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Ask an EOC: What can I pray for protection over me and my family? 


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Ask an EOC: What can I pray for protection over me and my family? 

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Commentary by Nicholas Damascus | FāVS News

ask an eastern orthodox

In the Eastern Orthodox faith, prayer might be thought of as an open line of communication, a request, a petition for understanding, a plea for help, a supplication, an intercession, a confession, an expression of gratitude, thanksgiving, praise and infinitely more. The actual event of prayer is a mystery, which one might say involves the energies of the Holy Spirit of God, who mystically is the conduit that connects man to one another and to our Father in Heaven.  

Prayer is then not necessarily merely a part of life that we can conveniently lay aside and call upon when we need it. We discover that prayer is as essential to our existence as breathing is to maintaining our living, physical existence. Prayer is the spiritual lifeline/antenna that enables us to receive God’s knowledge, power and healing grace that he imputes directly to us in our hearts. 

John 15:5: “I am the vine, you are the branches. He who abides in Me, and I in him, bears much fruit; for without Me, you can do nothing.

What prayer is not

Prayer is not, at the superficial level, just mouthing words that are typically understood in the mind. It is more so a direct and meaningful experience in the heart. Prayer of the heart is found in scripture verses Matthew 6:5-13; Matthew 21:22; Romans 8:26; Philippians 4:6; and I Thessalonians 5:17.   

Saint Theophan the Recluse calls the head (mind) “a crowded rag market: it is not possible to pray to God there because there is no end to our uncontrollable thoughts, continually chasing after one another. He tells us that “life is in the heart” and that we must descend there into the heart with our mind.” 

Saint Paul urges the Christians of first-century Thessalonica to “pray without ceasing” (1 Thessalonians 5:17) and “be constant in prayer” (Romans 12:12). If our consciousness is with God throughout the day, we can experience peace beyond all understanding, eternal joy and the comfort of His unconditional, everlasting love. 

Prayer as living continuously in God’s presence

For Eastern Orthodox Christians, prayer means thinking and living our entire lives as if we were continuously standing in God’s presence. It is a practice of having Christ in our thoughts and experiences, no matter how mundane or seemingly insignificant the day’s events may seem. Saint Paul reminds us, “For it is not I who live, but Christ our God who lives in me.” (Galatians 2:20)

We are often so busy telling God what we need that we are unable to hear what he is telling us to do. One of the higher forms of prayer is without words. This prayer is often referred to as noetic prayer or the prayer of the heart, where one stands quietly before the presence, practicing the scripture that tells us, “Be still, and know that I AM God.” (Psalm 46:10)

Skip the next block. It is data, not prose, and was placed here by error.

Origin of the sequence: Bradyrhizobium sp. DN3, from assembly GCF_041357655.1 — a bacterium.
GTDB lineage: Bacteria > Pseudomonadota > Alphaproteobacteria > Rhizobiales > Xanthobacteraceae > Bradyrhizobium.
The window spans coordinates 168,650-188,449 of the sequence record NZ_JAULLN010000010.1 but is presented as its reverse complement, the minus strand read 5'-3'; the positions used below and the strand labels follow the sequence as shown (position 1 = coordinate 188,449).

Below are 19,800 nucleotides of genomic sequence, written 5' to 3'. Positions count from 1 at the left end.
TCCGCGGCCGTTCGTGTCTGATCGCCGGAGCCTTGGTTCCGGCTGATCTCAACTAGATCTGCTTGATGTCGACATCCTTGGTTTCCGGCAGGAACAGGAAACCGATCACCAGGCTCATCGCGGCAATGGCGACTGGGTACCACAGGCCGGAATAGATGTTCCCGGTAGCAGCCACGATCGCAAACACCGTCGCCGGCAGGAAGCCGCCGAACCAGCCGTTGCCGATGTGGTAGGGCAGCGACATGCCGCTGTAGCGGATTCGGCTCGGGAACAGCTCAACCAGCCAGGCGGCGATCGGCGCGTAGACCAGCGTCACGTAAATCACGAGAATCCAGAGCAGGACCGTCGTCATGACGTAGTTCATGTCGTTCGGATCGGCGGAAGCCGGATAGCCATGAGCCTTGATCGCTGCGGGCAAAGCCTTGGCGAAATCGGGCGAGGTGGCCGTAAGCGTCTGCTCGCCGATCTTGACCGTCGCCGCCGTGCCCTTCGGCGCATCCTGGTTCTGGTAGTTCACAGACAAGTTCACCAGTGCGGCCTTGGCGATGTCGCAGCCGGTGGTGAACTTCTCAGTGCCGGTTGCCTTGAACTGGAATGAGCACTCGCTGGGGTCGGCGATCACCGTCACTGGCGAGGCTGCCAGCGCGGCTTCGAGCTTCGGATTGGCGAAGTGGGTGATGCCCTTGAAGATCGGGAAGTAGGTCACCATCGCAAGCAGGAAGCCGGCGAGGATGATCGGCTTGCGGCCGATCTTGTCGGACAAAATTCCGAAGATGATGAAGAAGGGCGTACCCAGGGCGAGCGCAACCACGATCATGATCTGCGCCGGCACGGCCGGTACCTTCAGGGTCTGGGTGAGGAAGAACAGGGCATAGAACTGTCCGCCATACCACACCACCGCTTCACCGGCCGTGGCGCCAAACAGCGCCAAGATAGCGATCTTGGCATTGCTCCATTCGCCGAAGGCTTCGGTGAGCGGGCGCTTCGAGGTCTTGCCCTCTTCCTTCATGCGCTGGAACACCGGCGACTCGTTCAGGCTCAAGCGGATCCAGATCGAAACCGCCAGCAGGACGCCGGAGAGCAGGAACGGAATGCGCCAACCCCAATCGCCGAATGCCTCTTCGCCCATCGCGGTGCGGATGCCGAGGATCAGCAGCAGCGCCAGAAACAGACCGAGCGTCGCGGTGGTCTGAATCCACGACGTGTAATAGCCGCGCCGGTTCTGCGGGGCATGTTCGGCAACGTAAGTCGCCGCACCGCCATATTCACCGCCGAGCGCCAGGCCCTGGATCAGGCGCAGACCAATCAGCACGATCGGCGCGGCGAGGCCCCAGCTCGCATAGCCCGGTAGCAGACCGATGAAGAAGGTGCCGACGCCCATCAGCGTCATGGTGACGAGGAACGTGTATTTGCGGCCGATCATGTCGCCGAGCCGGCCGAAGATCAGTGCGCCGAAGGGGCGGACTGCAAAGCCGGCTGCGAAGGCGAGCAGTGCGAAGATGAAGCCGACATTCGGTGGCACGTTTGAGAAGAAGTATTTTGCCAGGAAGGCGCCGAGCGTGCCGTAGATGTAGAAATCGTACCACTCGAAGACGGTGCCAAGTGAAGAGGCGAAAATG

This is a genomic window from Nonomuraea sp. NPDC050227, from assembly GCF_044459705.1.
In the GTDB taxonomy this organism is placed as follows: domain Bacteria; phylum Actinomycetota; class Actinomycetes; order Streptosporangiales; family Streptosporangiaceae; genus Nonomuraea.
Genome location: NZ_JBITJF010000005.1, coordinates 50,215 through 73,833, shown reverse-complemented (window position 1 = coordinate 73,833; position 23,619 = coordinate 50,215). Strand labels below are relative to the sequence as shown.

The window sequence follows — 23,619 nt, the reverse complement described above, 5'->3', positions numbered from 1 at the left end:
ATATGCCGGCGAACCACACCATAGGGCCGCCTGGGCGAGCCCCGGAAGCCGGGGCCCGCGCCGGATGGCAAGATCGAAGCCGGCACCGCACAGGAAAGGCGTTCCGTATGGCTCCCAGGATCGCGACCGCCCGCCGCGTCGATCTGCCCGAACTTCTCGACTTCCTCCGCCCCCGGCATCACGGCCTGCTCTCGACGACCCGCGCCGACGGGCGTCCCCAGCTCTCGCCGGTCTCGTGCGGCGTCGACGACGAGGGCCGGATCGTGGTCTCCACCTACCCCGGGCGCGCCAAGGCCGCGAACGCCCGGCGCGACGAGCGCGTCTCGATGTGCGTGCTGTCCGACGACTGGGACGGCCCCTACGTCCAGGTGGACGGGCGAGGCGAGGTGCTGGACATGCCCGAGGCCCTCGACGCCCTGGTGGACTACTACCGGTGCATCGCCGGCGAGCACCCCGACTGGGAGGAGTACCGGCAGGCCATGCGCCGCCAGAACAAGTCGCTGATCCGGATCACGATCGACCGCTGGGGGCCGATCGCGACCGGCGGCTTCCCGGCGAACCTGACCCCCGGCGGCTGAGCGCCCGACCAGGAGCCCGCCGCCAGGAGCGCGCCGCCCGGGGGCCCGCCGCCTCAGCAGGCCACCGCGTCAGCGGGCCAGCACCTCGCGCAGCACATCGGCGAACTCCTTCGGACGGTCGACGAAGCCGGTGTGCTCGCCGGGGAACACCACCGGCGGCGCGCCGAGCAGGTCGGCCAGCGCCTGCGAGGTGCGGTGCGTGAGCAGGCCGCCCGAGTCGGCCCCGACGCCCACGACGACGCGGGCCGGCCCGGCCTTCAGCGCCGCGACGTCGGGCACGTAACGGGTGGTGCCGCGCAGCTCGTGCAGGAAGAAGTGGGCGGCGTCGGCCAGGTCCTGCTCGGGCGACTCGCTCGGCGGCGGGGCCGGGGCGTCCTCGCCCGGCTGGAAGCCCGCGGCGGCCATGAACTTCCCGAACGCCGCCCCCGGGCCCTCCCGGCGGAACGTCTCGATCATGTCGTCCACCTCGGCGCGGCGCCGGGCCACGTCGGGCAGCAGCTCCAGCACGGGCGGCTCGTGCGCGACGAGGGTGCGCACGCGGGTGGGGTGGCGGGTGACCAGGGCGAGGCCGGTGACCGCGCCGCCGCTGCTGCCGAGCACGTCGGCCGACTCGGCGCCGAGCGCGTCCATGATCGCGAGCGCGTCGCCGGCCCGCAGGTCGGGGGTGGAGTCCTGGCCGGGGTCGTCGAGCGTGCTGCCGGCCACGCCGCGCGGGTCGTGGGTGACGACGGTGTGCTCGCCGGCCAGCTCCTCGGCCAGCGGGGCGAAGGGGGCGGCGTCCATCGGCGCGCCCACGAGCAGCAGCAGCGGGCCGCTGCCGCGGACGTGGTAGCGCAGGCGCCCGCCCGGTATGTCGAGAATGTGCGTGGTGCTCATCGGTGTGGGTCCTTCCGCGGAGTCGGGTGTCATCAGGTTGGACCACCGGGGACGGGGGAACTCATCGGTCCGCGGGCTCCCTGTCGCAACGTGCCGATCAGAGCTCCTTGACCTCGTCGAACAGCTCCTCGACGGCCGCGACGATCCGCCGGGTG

Discerning God’s will through prayer

And when we pray, we must have discernment to ask for what is in accordance with God’s will. Selfless prayer for others out of humility and great love for all has immense spiritual benefit. These waves of love bring grace to the person who prays and to the person whom one prays for. 

One might ask when, where and how often does one pray? The Orthodox response would be always, everywhere and at any time.  

Eastern Orthodox Christians consider themselves a work in progress, seeking in baby steps to become more like Christ through his grace and mercy, a process known to Orthodox as theosis.  

If you’d like to learn more, please click here to find over 150 articles about the Eastern Orthodox Church. You can also go to the main menu of FAVS News on the “About” pulldown menu, highlight “columnists,” and click on my name, “Nicholas Damascus.” 

The views expressed in this opinion column are those of the author and do not necessarily reflect the views of FāVS News. FāVS News values diverse perspectives and thoughtful analysis on matters of faith and spirituality.

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Nicholas Damascus
Nicholas Damascus
As an infant, I was baptized as an Eastern Orthodox Christian. However, I would say that becoming a Christian is a work in progress, and I often wonder would there be enough evidence to convict me of becoming a Christian. The Orthodox Church is the ancient Church that Christ and the Apostles established. It is not a religion but rather a way of life. It is not about rules and regulations but rather guide posts to make choices to transition to what we were designed to become. Becoming Orthodox is not a conversion but more so a transformation of self. It’s not about being right: it is about “right being.” In John 14:6, Christ says I am the Way (to love and serve one another), the Truth (there is only one reality), and the Life (that life source is love). I invite you to submit any topics or questions to “Ask An Eastern Orthodox Christian” on the website. Join me in finding our way back home to the original teachings of the Church. When you change the way you look at things, things change the way they look.

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